The Federal Reserve announced today that it would embark on a second round of “quantitative easing”, to the tune of $600 billion. This will join the previous round of $1.3 trillion over the last 18 months. For those of you who don’t know, Quantitative Easing is a monetary policy transaction, whereby the Federal Reserve buys securities from banks–usually US Treasury Notes and Bonds–with cash. This infuses fresh cash into the monetary system. After this second round of Quantitative Easing, the Fed will have injected $1.9 TRILLION in cash into the monetary system.
Now, sadly, the Fed did not, and does not, just have $1.9 trillion in cash lying around in big vaults to take Scrooge McDuck money swims in when the mood takes them. But that’s not particularly a problem, since the Federal Reserve simply prints up the required amount of cash (or creates it electronically for funds transfers). In any event, the Fed buys the securities with money that is newly made for that purpose.
With that in mind, my advice to you is to collect all of the printed currency you can. You will then need to package it in extremely tightly-wrapped bundles. Yes, it is a bit troublesome to do, but you’ll find that it burns much longer and hotter that way, which works far better for either cooking or heating purposes.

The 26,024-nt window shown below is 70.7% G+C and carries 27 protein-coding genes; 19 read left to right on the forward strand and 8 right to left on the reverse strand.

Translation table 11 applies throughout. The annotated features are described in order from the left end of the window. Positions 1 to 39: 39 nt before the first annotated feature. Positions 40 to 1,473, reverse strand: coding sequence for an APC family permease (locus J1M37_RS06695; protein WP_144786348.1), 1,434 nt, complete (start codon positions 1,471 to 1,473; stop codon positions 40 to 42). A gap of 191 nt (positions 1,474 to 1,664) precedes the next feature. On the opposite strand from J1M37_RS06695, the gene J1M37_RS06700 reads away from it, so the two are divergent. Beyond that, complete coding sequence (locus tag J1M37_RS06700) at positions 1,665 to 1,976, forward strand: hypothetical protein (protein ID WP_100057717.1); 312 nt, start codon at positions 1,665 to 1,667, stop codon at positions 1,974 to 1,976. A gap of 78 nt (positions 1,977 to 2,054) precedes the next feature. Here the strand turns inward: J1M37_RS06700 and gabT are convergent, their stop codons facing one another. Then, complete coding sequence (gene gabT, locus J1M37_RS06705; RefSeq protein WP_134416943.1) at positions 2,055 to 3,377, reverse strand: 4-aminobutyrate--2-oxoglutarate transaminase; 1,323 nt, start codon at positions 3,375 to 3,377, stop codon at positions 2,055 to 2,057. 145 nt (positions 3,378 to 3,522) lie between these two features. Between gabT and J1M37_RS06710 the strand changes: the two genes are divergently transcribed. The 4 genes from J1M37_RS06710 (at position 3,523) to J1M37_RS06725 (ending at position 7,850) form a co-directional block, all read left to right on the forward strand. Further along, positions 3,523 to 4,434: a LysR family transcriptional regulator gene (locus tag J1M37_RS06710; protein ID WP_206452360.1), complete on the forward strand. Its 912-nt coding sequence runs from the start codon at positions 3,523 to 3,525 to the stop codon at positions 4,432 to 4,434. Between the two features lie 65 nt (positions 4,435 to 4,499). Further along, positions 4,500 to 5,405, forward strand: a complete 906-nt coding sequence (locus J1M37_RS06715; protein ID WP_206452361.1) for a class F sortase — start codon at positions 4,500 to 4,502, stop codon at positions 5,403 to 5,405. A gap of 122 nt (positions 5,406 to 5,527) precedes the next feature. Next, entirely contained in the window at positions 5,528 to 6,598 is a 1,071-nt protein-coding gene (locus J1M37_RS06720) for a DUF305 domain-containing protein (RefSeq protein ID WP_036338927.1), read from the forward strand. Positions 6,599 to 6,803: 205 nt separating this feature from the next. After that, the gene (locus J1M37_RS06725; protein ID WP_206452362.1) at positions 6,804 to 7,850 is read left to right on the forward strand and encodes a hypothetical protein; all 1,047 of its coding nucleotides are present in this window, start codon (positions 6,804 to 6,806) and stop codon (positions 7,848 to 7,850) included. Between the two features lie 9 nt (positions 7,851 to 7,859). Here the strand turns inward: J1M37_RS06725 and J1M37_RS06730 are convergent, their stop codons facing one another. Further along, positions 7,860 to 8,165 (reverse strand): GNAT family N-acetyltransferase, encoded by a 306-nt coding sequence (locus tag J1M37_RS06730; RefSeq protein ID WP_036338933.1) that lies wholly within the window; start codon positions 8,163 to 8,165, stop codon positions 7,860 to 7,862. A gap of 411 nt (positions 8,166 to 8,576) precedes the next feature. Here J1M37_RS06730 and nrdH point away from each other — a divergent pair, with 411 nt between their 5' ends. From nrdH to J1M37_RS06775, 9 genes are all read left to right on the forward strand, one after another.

That’s a pretty brutal add. But it has a nice early 20th century “yellow peril” vibe.
It might also be quite prescient.
In fact, it may set in motion inflationary pressures that will blow up in the Fed’s face.
Randall Wray has put together one of the best summaries I’ve seen on the subject, and it doesn’t give me a warm fuzzy at all. Essentially QE2 (“quantitative easing”) has the Fed buying up toxic bank assets to push up their excess reserves. The thinking is that pushing those reserves into excess will stimulate loans. But it will also stimulate inflation.
Bernake’s claim is the reserve creation will be “temporary”. But – and this is the crux of the problem – it will have difficulty buying back those reserves because of the quality of the assets the Fed is sucking up to create them:
Bernanke carefully tries to navigate these waters by agreeing with the hawks that in the long run, Fed creation of too many reserves would be inflationary, but argues that in current circumstances the greater danger is deflation. Still, he reassures markets that reserves creation is temporary, and that the Fed will “exit its accommodative policies at the appropriate time”. Yet, if the Fed buys junk assets that will never have any value, it will not be able to sell these back to markets later — so there is no way to remove the reserves it created when it buys trash.